Zoo Tales: Modern Technology Offers Zoos Better Animal Care
At the North Carolina Zoo, as in other animal facilities across the nation, modern medical technology is enabling veterinarians to treat animals in ways never before imagined.
In today's world of medical specialists and their vast array of medicines and equipment, perhaps no doctor has a more diverse or challenging roll than the zoo veterinarian. While human doctors deal with only one species, the zoo doctor cares for hundreds of different creatures -- from a four-ton adult elephant to a hummingbird that weighs less than an ounce.
If nothing else, the job is diverse. But luckily, zoo vets now have at their disposal a host of new high-tech treatments and examination techniques that were unheard of in animal medicine and care just a few years ago.
An example of this at the N.C. Zoo occurred recently when zoo staff members transported an adult female gorilla to the N.C. State College of Veterinary Medicine in Raleigh to receive a CAT scan.
"The female gorilla had a tumor in her vagina called a squamous-cell carcinoma," said Dr. Mike Loomis, chief veterinarian at the N.C. Zoo. "Unfortunately, because of the location, it isn't an operable tumor, so we wanted to evaluate the tumor, see if this particular tumor was a candidate for radiation therapy and then proceed."
Loomis realized that a CAT scan was necessary and arranged to take the gorilla to the veterinary school at N.C. State in Raleigh.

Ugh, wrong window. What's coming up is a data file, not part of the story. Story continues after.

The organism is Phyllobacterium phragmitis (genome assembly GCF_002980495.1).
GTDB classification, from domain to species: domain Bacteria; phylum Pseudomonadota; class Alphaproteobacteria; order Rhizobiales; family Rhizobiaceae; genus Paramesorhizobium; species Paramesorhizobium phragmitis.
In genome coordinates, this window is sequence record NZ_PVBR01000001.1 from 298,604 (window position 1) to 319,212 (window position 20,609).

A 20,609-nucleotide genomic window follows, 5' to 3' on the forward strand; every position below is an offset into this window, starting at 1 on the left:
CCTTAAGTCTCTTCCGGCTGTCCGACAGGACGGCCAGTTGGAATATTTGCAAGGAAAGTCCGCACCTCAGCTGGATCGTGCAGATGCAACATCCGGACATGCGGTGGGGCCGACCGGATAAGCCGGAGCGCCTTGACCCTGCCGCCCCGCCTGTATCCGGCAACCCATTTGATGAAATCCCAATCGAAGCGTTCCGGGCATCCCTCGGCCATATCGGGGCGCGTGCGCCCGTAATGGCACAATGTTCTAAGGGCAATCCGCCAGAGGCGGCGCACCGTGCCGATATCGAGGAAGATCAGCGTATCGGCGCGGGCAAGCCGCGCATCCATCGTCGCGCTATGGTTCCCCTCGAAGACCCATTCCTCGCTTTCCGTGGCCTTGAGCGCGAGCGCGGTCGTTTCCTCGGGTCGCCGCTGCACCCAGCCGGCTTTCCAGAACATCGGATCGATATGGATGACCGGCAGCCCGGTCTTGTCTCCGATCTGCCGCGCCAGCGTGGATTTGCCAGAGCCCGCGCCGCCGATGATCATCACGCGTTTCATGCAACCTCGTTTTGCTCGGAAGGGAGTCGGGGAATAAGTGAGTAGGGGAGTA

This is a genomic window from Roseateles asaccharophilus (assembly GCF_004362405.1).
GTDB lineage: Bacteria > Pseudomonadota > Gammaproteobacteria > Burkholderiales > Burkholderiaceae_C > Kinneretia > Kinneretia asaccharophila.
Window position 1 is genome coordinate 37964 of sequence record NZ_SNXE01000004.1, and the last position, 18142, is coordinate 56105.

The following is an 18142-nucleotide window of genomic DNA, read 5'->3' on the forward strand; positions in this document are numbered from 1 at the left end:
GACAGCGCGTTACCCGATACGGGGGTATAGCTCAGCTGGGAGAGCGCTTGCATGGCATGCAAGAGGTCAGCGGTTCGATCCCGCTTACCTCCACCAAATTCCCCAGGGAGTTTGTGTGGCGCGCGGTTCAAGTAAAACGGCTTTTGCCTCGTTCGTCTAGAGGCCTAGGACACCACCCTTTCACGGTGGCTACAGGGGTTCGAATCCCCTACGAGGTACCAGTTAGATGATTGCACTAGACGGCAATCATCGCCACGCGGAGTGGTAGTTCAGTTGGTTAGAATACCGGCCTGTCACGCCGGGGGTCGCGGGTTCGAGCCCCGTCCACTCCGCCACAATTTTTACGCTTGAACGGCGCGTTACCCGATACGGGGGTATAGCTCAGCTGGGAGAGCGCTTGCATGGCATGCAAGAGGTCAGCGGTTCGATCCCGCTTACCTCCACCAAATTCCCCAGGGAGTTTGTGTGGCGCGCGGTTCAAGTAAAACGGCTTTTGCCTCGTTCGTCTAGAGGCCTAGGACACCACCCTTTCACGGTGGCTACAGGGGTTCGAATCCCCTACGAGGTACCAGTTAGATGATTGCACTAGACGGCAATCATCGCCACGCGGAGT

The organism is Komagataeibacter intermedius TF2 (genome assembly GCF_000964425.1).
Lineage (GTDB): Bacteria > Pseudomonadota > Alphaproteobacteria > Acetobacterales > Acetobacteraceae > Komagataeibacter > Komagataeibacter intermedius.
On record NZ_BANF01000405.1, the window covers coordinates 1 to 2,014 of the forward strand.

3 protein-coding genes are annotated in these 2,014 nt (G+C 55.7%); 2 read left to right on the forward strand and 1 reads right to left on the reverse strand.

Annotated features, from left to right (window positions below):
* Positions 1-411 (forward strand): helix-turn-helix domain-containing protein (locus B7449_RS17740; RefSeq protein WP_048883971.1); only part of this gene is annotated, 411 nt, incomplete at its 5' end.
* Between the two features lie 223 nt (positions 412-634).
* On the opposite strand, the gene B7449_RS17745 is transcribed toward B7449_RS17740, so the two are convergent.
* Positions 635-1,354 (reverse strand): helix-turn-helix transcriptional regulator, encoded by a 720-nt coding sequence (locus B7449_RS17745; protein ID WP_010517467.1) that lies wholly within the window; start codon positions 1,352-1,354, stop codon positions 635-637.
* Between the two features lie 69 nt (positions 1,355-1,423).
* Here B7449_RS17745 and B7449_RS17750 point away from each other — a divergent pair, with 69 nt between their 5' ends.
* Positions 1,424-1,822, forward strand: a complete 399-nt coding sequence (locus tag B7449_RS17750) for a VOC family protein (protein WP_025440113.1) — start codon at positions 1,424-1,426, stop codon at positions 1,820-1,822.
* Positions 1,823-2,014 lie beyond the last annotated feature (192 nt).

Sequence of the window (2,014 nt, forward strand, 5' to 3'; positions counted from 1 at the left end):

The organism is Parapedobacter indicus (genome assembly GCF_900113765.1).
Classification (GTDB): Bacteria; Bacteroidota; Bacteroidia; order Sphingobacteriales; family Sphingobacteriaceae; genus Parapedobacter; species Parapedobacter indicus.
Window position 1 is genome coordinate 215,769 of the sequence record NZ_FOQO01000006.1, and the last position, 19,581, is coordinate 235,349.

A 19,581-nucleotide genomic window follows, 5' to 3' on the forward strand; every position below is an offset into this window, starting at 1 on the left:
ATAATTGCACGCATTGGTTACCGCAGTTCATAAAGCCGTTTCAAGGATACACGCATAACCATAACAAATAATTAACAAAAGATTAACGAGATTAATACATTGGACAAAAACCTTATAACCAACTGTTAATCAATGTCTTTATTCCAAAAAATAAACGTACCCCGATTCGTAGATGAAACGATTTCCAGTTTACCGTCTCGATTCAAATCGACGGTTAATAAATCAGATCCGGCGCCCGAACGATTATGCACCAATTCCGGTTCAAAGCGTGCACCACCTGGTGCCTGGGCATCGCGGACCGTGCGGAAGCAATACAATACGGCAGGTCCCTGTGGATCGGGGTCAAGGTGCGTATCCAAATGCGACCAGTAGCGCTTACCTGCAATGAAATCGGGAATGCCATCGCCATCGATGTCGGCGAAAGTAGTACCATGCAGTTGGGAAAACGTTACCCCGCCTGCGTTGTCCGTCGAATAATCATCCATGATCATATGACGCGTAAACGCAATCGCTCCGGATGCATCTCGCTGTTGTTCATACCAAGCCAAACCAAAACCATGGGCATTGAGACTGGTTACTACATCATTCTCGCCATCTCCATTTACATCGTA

Once in Raleigh, the vet staff anesthetized and intubated the gorilla and then put in an IV catheter. At the veterinary school, the gorilla underwent a CAT scan that showed Loomis and his staff that the tumor was much larger than expected.
"At that point, radiation treatment was really our only choice," Loomis said. "We got good response from the tumor reduction and now feel that we have given her a number of good years of quality life."
In an effort to test alternative forms of medical care for its exotic animals, the N.C. Zoo's vet staff brought in a certified veterinary acupuncturist, who successfully treated two aging patas monkeys. For the zoo, the acupuncture treatment was an area of research that had never been previously used.
Even high-tech communication gets into the act by allowing consultation via the Internet with veterinarians and specialists across the country while animals are still on the X-ray table.
Medical devices, once used only for humans, are now being used on animals. At the zoo, an infusion pump was placed on an antelope suffering from an infection. Ordinarily, in order to give intravenous antibiotics, vets would have to actually catch the animal numerous times to administer its doses of medicine.
Catching animals is always risky, with an increased chance of injuring the animal or having it injure itself. Also, when an animal must be anesthetized for a procedure, it adds to the complexity since there is always a certain amount of risk involved in anesthesia.
"By using an infusion pump, we were able to load the pump with five days worth of antibiotics, calculate the total dose that the animal needs over that period and then infuse the antibiotics intravenously at a constant rate for that five-day duration," explained Loomis. "That allows us to only have to get our hands on the animal once every five days to treat the infection."
The field of zoo medicine is a rapidly evolving science that more and more has begun to rely on treatments and techniques used previously only on humans. Using early detection and cutting-edge treatments, facilities like the N.C. Zoo ensure quality health care for their animal collections.
Tom Gillespie works for the public affairs office of the N.C. Zoo.
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